/The spirit of Queen’s Hill (Kwan Tei) and its relationship to local identity/ When dealing with history, we often assume that it is possible to reconstruct the series of periods that the past has gone through. This traditional approach to the past feigns ignorance, and indeed contribute little to build up local identity and consciousness. Looking into Queen’s Hill, most people look into the fact that it was once a big piece of land used by the colonial power and now it is handed over to our hands. Without recognizing the true meaning of this piece of land to Hong Kong people, we can only postulate that the launch of new residential development project is an appropriate decision. Yet, this paper attempts to argue that Queen’s Hill bears multilayered significance to Hong Kong people, in terms of historical, architectural, social, and economical aspects. The conception of history is not always linear. Instead,

it is fragmented and relational. It is more significant to the present than to the past. A similar thought can be summarized by Laurent Olivier: ‘In truth, we know nothing at all and will never be able to know anything about the past “in the past,” when it was the present unfolding; it has passed by and gone. At best, there may remain some scraps of it… The only knowledge of ancient times that we can acquire through them in relational; that is, a knowledge based on our particular relationship, here and now, with the remains of the past that it is given to us to deal with.” In this sense, we have to be conscious, critical and observant towards the present day situation when we look into the past. And we have to be open minded enough to accept that the conception of the past is always changing as we discover more and more of it. To talk about the history and architectural significance of Queen’s Hill, I hereby slice through the linear history into three fragments for deeper investigation.

/“Historical”: Colonial Period/

Nissen Huts: The urge of setting up border control in the 50s During the 50s, the British Army started to occupy the west of Queen’s Hill. Occupants were mainly British soldiers. The first set of buildings were the Nissen (figure 3) and Romney Huts, which were standardized military structures in British campsites worldwide. The Nissen Hut is a prefabricated steel structure, made from a half-cylindrical skin of corrugated steel. Originally designed during World War I by engineer and inventor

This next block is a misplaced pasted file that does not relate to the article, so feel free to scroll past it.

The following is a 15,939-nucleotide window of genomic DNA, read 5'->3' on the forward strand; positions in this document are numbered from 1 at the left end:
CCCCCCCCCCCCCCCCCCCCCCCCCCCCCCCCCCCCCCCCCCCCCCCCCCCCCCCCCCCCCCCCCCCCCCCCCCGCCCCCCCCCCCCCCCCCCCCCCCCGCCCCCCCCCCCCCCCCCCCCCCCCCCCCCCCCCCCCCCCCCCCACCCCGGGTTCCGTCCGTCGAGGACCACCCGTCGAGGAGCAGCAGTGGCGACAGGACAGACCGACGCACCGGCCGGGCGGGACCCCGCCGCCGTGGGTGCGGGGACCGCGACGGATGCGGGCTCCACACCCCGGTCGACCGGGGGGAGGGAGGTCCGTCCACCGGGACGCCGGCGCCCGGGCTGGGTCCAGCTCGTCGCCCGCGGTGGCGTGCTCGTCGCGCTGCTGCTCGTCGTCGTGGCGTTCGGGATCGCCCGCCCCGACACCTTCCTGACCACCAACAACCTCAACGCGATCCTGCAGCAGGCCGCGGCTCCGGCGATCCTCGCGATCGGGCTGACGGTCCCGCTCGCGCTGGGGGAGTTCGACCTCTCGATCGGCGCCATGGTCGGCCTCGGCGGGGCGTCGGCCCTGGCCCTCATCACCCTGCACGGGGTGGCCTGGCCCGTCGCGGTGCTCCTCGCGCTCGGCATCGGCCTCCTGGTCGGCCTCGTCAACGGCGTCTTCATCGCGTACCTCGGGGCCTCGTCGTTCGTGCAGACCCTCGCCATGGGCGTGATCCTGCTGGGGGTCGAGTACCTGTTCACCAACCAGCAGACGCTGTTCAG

Ruins and the Bulldozer

Major Peter Norman Nissen, it was used extensively during World War II. The existence of Nissen Hut at Queen’s Hill does not only tell us that Hong Kong is occupied by the British, but reminds us of a much more complex historical backdrop. During the 50s, Hong Kong began to face a backdrop of the resumption of British sovereignty after the Japanese occupation of Hong Kong ended in 1945, and the renewal of the NationalistCommunist Civil War in mainland China. Facing the sudden large influx of refugees from the mainland, the British government struggled to accommodate these “illegal immigrant”. To quickly respond to this situation, cheap and quick set up for border control against the illegal immigrants was thus mandatory. In contrast to the monumental, impressive, luxurious western architecture that attempts to show off the colonial power on the Hong Kong Island, these cheap and easy- to- build Nissen Huts precisely depicted the another side of reality of the colonial power: the urge and hastiness of preventing the surging population. These huts are standardized structures built according to the British Handbook, but is definitely not considered as colonial.

at its longitudinal face for ventilation, and its roof is extended to create a verandah outside the living space for reducing heat by shading. Probably, the most foreign feature of the HK Hut is the chimney and fireplace. Without any stylistic features, it is hard for us to classify it as colonial architecture. Yet, the simplicity and basicness of such modest output enables us to think about what is truly “colonial architecture”. Probably it’s more than merely climatic adaptation.

/HK Huts: The humble adaptation to Hong Kong climate/